Estimated read time: 2-3 minutes
In our last report we told you that caffeine is the most popular drug around, and about a new study that says it's not all bad. Here's part two of that report.
UC San Francisco's Doctor Neil Benowitz is an expert on the effects of caffeine on the body. He says there have been close to 20,000 studies on caffeine over the years and the overall conclusions seems to be...
DR. NEIL BENOWITZ, UCSF RESEARCHER: "MOST STUDIES SUGGEST THAT IF YOU DON'T DRINK MORE THAN THREE TO FOUR CUPS A DAY, IT'S PRETTY SAFE."
In fact it may be more than safe.
Some studies show that caffeine can reduce your risk of gall stones, can help moderate asthma attacks, reduce the risk of colon cancer, even reduce the risk of Parkinson's disease, depression and suicide.
Clearly very encouraging news for caffeine lovers.
"I KNEW IT WOULD SAVE THE PLANET SOMEDAY."
The benefits of caffeine are not confined to one source, but are found in any caffeinated drink-- whether it's coffee, tea, or cola. So does that mean your doctor could one day be writing you a prescription for a double latte or a cup of English breakfast tea? Probably not.
For a start, while studies have found that caffeine may have health benefits, no one really knows why.
DR. NEIL BENOWITZ, UCSF RESEARCHER: "SOME PEOPLE THINK IT MIGHT BE ANTIOXIDANTS. IT'S NOT CLEAR WHETHER IT'S THE CAFFEINE OR SOMETHING ELSE IN THE COFFEE OR THE TEA. SO I DON'T THINK WE REALLY KNOW."
Another reason is that while it helps some people, it also can hurt others--people with high blood pressure, for instance.
Several studies have shown that caffeine can increase a person's risk of high blood pressure, making them more prone to heart disease and strokes, and that's not all.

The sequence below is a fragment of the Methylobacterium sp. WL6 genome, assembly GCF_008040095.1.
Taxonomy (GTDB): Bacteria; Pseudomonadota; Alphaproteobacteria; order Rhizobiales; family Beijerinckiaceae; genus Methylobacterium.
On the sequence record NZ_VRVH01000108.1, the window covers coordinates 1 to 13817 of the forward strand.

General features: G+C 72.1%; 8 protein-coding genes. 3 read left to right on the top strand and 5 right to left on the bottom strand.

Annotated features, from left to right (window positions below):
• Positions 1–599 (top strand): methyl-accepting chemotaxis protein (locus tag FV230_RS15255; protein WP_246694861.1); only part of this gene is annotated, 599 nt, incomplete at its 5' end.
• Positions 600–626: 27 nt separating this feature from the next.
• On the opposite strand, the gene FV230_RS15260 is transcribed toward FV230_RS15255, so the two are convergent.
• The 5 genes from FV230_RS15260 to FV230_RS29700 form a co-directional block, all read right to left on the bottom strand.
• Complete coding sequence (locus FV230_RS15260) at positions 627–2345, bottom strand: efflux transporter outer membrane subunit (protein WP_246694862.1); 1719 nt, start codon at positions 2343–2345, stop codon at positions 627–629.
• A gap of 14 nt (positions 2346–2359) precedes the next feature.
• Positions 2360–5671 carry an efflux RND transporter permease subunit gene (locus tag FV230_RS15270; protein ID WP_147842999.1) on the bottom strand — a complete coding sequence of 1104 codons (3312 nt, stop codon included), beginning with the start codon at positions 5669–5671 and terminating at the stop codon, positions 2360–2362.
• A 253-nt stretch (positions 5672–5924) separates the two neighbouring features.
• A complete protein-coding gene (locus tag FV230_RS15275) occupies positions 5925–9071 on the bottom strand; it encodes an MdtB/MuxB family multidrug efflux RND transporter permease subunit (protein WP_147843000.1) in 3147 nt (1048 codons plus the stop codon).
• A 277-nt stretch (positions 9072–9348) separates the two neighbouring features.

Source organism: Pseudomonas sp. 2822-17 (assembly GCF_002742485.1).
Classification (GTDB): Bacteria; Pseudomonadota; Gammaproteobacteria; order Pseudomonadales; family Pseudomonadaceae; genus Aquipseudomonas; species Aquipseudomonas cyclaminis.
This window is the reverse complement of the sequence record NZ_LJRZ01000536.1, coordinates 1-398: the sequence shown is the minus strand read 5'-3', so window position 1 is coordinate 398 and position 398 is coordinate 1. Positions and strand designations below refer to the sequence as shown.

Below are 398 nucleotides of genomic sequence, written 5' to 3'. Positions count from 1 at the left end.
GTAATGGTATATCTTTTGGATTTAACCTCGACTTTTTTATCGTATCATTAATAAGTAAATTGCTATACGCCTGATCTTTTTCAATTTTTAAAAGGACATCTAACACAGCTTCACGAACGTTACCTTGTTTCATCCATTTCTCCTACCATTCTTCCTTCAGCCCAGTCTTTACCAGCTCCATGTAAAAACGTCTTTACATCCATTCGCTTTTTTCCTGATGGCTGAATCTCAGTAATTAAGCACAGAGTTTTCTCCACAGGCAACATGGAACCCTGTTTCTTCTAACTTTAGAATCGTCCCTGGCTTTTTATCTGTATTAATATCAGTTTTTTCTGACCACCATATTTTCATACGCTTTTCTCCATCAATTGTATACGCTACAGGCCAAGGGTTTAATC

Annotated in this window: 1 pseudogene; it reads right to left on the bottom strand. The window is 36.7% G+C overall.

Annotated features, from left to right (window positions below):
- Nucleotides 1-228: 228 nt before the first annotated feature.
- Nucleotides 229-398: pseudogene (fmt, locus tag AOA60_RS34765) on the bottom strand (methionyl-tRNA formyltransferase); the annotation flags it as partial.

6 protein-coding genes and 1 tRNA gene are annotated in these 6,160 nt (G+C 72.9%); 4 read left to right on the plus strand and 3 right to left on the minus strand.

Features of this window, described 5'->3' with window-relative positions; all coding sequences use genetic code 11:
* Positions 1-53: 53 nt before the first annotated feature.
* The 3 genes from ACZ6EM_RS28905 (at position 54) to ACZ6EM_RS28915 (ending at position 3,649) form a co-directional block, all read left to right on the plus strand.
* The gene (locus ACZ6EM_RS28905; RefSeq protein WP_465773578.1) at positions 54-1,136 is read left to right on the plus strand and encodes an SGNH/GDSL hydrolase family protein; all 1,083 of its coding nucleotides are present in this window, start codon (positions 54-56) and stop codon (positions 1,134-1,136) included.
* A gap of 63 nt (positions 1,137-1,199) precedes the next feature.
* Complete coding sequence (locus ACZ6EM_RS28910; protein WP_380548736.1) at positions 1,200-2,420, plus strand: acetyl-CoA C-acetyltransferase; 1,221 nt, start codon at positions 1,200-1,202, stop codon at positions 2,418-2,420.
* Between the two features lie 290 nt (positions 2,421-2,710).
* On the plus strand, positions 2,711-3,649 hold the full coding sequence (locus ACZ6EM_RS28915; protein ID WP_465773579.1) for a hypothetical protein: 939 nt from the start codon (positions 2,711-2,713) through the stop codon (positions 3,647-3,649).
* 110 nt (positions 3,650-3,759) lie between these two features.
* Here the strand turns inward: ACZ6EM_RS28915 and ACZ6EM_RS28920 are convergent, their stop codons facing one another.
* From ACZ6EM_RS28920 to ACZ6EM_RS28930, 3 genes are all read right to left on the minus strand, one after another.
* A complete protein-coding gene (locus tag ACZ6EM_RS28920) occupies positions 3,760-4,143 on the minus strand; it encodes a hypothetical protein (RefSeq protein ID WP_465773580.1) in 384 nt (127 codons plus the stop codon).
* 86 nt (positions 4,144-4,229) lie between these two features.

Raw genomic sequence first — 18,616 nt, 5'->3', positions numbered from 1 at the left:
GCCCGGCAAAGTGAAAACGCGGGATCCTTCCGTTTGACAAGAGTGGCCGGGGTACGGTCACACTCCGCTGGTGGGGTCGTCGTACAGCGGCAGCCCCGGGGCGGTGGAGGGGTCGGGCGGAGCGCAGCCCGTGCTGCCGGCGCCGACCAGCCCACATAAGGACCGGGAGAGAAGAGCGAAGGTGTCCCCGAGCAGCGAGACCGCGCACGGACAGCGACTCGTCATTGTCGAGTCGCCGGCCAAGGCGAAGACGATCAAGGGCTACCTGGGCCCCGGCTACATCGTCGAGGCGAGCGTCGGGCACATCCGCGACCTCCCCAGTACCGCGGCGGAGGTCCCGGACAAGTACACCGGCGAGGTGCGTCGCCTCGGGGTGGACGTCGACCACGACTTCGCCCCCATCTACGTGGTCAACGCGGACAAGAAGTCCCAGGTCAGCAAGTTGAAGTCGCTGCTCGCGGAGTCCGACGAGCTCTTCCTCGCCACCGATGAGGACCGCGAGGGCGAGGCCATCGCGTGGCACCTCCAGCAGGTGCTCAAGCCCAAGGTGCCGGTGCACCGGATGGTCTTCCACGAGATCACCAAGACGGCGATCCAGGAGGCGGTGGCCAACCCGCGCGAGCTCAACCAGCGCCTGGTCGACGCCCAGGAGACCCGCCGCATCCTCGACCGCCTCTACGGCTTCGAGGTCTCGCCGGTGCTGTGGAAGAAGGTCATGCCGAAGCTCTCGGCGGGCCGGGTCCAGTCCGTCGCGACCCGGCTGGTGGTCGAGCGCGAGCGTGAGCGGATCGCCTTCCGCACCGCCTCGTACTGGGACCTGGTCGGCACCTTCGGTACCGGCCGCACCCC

DR. NEIL BENOWITZ, UCSF RESEARCHER: "THE SITUATION WHERE IT SEEMS TO BE THE BIGGEST PROBLEM IS PEOPLE WHO HAVE PANIC AND ANXIETY PROBLEMS, 'CAUSE THEY REALLY CAN GET THEIR PANIC OR ANXIETY AGGREVATED BY TAKING CAFFEINE."
There's also some evidence that drinking caffeine during pregnancy may increase a woman's risk of a low birth weight baby, that it may even have an affect on fertility.
So the bottom line for most of us is that coffee may not save our lives, but it certainly won't kill us.
DR. NEIL BENOWITZ, UCSF RESEARCHER: "IF YOU DRINK CAFFEINATED BEVERAGES MODERATELY, WHICH MEANS NO MORE THAN SAY THREE CUPS A DAY, DON'T WORRY ABOUT IT. ENJOY."
People develop a tolerance to caffeine quickly, and the same is true in reverse. If you're used to drinking a steady amount,you'll get withdrawal symptoms if you go without--usually a headache.
If you want to stop drinking caffeine it's best to taper off slowly.